Sydney's always been a strong, independent woman, and since losing her beloved boyfriend Will, she's had plenty of opportunities to prove it. Especially when he reappears and helps open her heart to healing Marine veteran, Logan Carter.
My life has come full circle. Except this time, I refuse to let the last time I see the man I love be at his funeral.
No. I need to find him and set my mind at ease. He needs to know how sorry I am. That despite how selfish I’ve been, all I want is for him to be happy, healthy, and safe. That he deserves more than he allows himself to have, and he’s not broken. Far from it. If anyone’s broken around here, it’s me. I haven’t been myself lately. Just a jagged shard of who I thought I was—who I want to be—and I’ve made so many mistakes.
But despite all the mishaps during our relationship and how horribly I treated him the last time we were together, I no longer think he’s left me. Not entirely. All the evidence points to something else I can’t understand yet, and I'm tired of sitting around, waiting for answers. I’m ready to fight for him. For us.
With every ounce of my being, I believe that he wants me and my son in his life. That we can get beyond the pain we both harbor. That we are better than our pasts—better together—and we deserve a happy ever after.
But if I’m wrong, and he doesn’t see a future with me or can’t forgive me, then I’ll let him go. It will hurt like hell, but at least he’ll be free to wander and free to find the happiness he deserves. And I will have said what’s on my heart, ridding me of the weight regrets and unspoken words put on a weary soul. After all, I already have more of those than I can carry.
Eight Months Earlier
If William would stop taking off his diaper and running through the house naked every chance he got, especially after she’d already redressed him twice since breakfast, maybe she wouldn’t be running late. But it wasn’t his fault. He was a carbon copy of his father Will, which meant there could be no slowing him down or dimming his light.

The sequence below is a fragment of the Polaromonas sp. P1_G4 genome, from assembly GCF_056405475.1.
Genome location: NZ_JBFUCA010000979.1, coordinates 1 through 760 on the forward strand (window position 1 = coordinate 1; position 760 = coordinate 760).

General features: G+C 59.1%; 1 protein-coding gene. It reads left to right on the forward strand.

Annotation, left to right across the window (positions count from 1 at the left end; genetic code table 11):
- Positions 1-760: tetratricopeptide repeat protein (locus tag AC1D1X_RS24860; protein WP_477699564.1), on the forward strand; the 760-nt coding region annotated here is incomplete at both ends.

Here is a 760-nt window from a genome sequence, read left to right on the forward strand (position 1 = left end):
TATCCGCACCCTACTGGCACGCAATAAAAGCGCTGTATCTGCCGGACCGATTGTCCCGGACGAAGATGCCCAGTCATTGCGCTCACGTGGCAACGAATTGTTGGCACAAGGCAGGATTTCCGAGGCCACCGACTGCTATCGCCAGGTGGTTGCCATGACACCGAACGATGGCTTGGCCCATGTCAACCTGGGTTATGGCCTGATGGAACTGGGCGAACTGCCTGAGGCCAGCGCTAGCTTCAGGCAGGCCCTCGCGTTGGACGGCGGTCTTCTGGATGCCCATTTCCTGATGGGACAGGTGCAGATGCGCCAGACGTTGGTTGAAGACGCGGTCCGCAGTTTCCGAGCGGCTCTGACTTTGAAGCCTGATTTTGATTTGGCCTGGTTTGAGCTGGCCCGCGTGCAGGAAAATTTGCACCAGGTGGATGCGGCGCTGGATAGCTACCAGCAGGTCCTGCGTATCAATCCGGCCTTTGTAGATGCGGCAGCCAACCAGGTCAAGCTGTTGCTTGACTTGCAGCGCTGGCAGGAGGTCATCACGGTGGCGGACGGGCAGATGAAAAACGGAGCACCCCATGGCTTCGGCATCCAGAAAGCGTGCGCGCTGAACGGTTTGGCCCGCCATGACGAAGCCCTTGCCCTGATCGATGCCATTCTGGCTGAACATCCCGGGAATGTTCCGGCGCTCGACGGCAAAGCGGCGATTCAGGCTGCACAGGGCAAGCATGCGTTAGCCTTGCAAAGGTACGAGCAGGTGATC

She glanced at her reason for everything, playing with his toy action figures in the back seat, and couldn’t stop herself from wondering. How could he not be the center of her parents’ world as he was hers? How could they not want to hear his sweet voice? Whether he preferred cake or cookies. Liked to ride in a stroller or run free. What about how affectionate he was while listening to a book being read aloud or the few precious moments after he woke up from a nap? Not that he took many of those anymore, she sighed, checking to ensure the pesky bags under her eyes were still masked under the layer of concealer she managed to apply before leaving. How could her parents go about their days and not care about any of that? About their only grandchild.
But she was a perpetual disappointment to them. Why would they treat her child any different? After all, they’d turned her away when she was grieving, broke and pregnant. If it hadn’t been for Will’s parents, Caroline and Jonathan, taking her in, she would have had to somehow provide for her newborn on her own. It was bad enough facing a future without the love of her life by her side. But doing that with a child? She was clueless on all accounts, but she’d managed to pick up her shattered heart and put one foot in front of the other as best she could every single day. She had to.
I am strong. I am a survivor. Her mantra since her family turned her away like an annoying stranger.
There were many reasons why she had to be strong over the years and even more that had molded her into a survivor. But damn it, she was tired of surviving and would give anything to feel alive and free again. More like the person Will had fallen for. But after enduring more heartache and disappointment than most people her age, she’d forgotten how to have fun. How to do more than just get by.
Speaking of disappointment…why in the world had she come this way? Yes, it was a short cut to the Vane estate, and she was running behind, but it meant having to drive by her parent’s house. As she approached the small yellow Victorian home where she grew up, the walnut-stained door—the same one she slammed when she stormed out for the last time—swung open.